Weekly Weather Outlook and Update: Feb. 29, 2024

Weekly Weather Outlook and Update: Feb. 29, 2024

High Fire Danger Risk

Biggest weather-related story in the coming days will revolve around the fire risk that exists and will persist through the weekend. The risk will be a little less across central and eastern Nebraska Friday and into the weekend as more low-level moisture works into the area. Nevertheless, please refrain from controlled burns and such until conditions improve. We don't need a repeat of Monday's fires.

Fire danger risk map
Figure 1. Fire danger risk on Saturday, March 2.
Projected high temperatures map
Figure 2. Projected high temperatures on Sunday, March 3.
Five- to 10-day temperature anomalies map
Figure 3. Five- to 10-day temperature anomalies.

All-time Record Warmth

Temperatures on Monday set new all-time records for the earliest 80°F degree temperature in southeast Nebraska, including the first 80°F readings in regular February (i.e., not counting years with a leap day) on record in Omaha and Lincoln. Temperatures were above average everywhere on Monday and were very warm across central and eastern Nebraska.

Figure 4. Eight- to 14-day precipitation outlook.
Figure 5. Eight- to 14-day temperature outlook.
Figure 6. Maximum temperatures on Feb. 26.
Figure 7. 24-hour temperature changes between Feb. 26 and Feb. 27.

Wild Swings in Temperature

A powerful cold front moved through the state on Feb. 27 and brought near-record temperature drops over the course of a 24-hour period. Some sites in northeast Nebraska approached 60°F degree actual air temperature drops between Monday afternoon and Tuesday afternoon, with air temperatures going from the upper 70s to the upper teens. Lows were in the single digits across most of the state on Wednesday morning with subzero wind chills.

After a more seasonal day Feb. 28, temperatures on Feb. 29 generally shot up 10-25°F compared to the same time on Feb. 28. Expect temperatures to be 25-35°F above average through Saturday, March 2 in western and central Nebraska and through Sunday, March 3 east of Norfolk. Temperatures will be cooler behind the frontal passage (which looks to come through dry) but temperatures will generally be above seasonal averages next week, especially in eastern Nebraska. Temperatures could be closer to average in the Panhandle.

Seven-day precipitation totals map
Figure 8. Seven-day precipitation totals.
Recent snowfall map
Figure 9. Recent snowfall.
Snow water North Platte headwaters map
Figure 10. Snow water equivalent in the North Platte headwaters.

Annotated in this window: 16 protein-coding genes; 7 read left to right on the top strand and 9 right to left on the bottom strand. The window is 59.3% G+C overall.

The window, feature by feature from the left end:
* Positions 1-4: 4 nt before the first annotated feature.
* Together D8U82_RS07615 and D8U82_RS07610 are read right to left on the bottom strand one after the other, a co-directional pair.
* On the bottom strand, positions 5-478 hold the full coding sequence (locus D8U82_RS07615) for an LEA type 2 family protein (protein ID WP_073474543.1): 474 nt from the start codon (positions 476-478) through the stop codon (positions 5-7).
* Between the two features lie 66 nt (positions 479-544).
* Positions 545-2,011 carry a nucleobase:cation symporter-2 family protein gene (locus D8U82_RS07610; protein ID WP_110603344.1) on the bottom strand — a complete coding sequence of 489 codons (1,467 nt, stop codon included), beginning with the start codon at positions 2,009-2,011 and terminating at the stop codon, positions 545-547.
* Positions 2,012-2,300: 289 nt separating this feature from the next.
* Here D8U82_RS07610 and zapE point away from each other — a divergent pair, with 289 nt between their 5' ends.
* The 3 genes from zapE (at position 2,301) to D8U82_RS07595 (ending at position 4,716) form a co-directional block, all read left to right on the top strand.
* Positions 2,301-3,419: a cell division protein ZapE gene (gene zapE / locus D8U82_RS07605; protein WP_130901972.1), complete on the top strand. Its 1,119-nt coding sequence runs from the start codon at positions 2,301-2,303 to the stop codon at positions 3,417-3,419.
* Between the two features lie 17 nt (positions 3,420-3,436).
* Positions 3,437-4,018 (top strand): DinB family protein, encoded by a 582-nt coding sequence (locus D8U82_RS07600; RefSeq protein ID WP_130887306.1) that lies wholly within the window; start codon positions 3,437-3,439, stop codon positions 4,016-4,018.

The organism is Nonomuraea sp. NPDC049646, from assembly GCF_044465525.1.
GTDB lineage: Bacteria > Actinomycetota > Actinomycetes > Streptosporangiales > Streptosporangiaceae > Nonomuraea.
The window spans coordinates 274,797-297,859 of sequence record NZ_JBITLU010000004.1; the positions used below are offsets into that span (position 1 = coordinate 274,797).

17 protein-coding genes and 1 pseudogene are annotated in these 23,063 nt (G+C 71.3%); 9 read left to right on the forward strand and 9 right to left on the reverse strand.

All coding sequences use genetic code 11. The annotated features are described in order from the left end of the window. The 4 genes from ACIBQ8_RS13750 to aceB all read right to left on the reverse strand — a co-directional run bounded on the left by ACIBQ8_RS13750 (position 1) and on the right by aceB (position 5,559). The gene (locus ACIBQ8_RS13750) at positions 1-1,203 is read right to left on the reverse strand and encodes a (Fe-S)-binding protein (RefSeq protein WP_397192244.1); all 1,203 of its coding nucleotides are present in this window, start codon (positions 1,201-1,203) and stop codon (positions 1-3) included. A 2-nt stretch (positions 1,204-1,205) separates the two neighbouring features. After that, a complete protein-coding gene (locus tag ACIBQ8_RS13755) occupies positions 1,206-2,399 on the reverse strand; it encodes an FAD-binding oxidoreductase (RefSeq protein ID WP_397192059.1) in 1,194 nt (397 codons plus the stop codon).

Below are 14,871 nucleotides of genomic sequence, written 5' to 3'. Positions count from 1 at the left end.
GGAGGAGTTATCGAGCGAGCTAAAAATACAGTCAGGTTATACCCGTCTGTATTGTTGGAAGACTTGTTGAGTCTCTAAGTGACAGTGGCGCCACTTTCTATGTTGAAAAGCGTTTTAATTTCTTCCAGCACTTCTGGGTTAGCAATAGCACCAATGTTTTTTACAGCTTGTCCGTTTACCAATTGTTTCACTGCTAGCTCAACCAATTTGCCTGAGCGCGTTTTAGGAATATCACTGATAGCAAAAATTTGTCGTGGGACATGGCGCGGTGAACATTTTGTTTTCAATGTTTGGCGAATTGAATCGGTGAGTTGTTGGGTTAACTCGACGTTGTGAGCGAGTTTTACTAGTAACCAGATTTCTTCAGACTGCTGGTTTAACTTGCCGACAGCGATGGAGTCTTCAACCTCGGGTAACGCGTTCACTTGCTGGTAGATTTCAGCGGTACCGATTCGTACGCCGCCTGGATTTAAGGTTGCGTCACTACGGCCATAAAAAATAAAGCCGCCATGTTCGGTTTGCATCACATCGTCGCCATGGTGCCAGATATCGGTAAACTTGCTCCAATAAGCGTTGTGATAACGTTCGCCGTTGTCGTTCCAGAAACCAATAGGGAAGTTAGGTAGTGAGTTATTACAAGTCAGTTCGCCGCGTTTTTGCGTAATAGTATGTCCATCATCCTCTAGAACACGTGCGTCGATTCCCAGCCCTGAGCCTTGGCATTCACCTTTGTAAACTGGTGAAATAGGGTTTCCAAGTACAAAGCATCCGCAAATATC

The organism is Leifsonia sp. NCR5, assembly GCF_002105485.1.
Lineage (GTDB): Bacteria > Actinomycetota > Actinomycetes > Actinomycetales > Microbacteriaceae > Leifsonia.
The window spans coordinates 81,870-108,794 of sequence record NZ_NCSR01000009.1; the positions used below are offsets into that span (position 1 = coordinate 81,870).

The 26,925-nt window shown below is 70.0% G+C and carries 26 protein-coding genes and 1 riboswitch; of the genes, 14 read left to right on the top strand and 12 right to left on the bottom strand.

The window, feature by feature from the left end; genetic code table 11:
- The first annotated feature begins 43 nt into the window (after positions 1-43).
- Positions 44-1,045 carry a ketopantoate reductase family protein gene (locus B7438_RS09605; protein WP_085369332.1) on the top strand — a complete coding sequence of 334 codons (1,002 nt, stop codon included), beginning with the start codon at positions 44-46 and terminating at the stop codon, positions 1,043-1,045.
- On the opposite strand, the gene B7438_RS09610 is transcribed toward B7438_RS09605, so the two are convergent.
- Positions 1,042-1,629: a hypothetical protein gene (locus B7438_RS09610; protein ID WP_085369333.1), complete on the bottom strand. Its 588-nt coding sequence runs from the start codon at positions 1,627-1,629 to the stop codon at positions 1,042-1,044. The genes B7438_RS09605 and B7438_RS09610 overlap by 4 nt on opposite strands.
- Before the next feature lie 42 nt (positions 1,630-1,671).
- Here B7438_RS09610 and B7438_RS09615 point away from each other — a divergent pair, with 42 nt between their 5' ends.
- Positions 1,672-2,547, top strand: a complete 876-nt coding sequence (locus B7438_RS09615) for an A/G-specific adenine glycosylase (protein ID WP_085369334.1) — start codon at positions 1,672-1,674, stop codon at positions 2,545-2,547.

Moisture Coming?

Right now, it appears that there may be a storm coming into the central U.S., which would bring about a chance for moisture across the entire state and perhaps bring significant moisture into the eastern half of the state. But this is still about a week out and a lot of details aren't clear yet, including placement of the surface low, strength and speed. It is possible it could be a multi-day event starting next Thursday, March 7 and go through Saturday, March 9. Snow would be possible in western Nebraska under a slower storm scenario. Note that the GFS is not bullish on moisture across the state while the ECMWF is more generous.

Figure 11. Latest U.S. Drought Monitor.
Figure 12. Soil moisture percentiles.
Figure 13. Two-week change in root zone percentiles.
Figure 14. Soil temperatures.

Soil Moisture and Drought Update

Moisture next week would be welcome to reduce the fire risk, but it would also be useful in helping recharge the top part of the soil profile. There is still reasonable moisture at somewhat deeper depths, but the top part of the profile has dried out significantly according to SPoRT LIS runs in the past few weeks. In addition, the southeastern corner of Nebraska has generally not received any meaningful moisture in over a month. A dry March will mean that drought expansion gets to be more likely and will increase the rain needed later in the spring to have a decent profile of moisture going into the spring. As it is, the percentage of the state in drought or abnormal dryness has been virtually unchanged in the past three weeks. But this will change if moisture doesn't materialize in March.

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